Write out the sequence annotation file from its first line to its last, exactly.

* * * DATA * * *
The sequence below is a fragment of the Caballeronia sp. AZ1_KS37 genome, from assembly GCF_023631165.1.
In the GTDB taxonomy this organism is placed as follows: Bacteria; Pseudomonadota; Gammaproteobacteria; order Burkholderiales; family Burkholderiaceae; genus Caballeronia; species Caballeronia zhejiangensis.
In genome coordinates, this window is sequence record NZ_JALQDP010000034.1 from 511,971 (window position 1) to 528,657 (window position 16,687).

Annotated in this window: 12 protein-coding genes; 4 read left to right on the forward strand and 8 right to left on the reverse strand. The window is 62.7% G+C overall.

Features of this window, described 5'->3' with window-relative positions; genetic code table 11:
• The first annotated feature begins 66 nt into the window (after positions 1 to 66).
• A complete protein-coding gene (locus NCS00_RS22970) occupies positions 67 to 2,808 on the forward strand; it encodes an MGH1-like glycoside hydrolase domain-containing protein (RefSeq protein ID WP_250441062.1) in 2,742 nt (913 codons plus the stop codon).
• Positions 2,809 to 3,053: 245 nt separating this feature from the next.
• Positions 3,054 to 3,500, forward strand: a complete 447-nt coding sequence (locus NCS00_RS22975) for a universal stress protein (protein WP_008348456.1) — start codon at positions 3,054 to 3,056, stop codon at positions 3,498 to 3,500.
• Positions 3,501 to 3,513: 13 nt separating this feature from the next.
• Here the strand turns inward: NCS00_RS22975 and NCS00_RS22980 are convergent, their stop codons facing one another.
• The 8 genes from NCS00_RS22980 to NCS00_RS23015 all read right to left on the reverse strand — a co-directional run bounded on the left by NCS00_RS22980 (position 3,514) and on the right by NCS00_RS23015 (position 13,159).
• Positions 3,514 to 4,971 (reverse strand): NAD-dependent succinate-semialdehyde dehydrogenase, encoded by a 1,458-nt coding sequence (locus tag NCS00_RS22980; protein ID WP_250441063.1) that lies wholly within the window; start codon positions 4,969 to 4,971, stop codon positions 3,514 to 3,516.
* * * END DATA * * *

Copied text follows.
The sequence below is a fragment of the Caballeronia sp. AZ1_KS37 genome, from assembly GCF_023631165.1.
In the GTDB taxonomy this organism is placed as follows: Bacteria; Pseudomonadota; Gammaproteobacteria; order Burkholderiales; family Burkholderiaceae; genus Caballeronia; species Caballeronia zhejiangensis.
In genome coordinates, this window is sequence record NZ_JALQDP010000034.1 from 511,971 (window position 1) to 528,657 (window position 16,687).

Annotated in this window: 12 protein-coding genes; 4 read left to right on the forward strand and 8 right to left on the reverse strand. The window is 62.7% G+C overall.

Features of this window, described 5'->3' with window-relative positions; genetic code table 11:
• The first annotated feature begins 66 nt into the window (after positions 1 to 66).
• A complete protein-coding gene (locus NCS00_RS22970) occupies positions 67 to 2,808 on the forward strand; it encodes an MGH1-like glycoside hydrolase domain-containing protein (RefSeq protein ID WP_250441062.1) in 2,742 nt (913 codons plus the stop codon).
• Positions 2,809 to 3,053: 245 nt separating this feature from the next.
• Positions 3,054 to 3,500, forward strand: a complete 447-nt coding sequence (locus NCS00_RS22975) for a universal stress protein (protein WP_008348456.1) — start codon at positions 3,054 to 3,056, stop codon at positions 3,498 to 3,500.
• Positions 3,501 to 3,513: 13 nt separating this feature from the next.
• Here the strand turns inward: NCS00_RS22975 and NCS00_RS22980 are convergent, their stop codons facing one another.
• The 8 genes from NCS00_RS22980 to NCS00_RS23015 all read right to left on the reverse strand — a co-directional run bounded on the left by NCS00_RS22980 (position 3,514) and on the right by NCS00_RS23015 (position 13,159).
• Positions 3,514 to 4,971 (reverse strand): NAD-dependent succinate-semialdehyde dehydrogenase, encoded by a 1,458-nt coding sequence (locus tag NCS00_RS22980; protein ID WP_250441063.1) that lies wholly within the window; start codon positions 4,969 to 4,971, stop codon positions 3,514 to 3,516.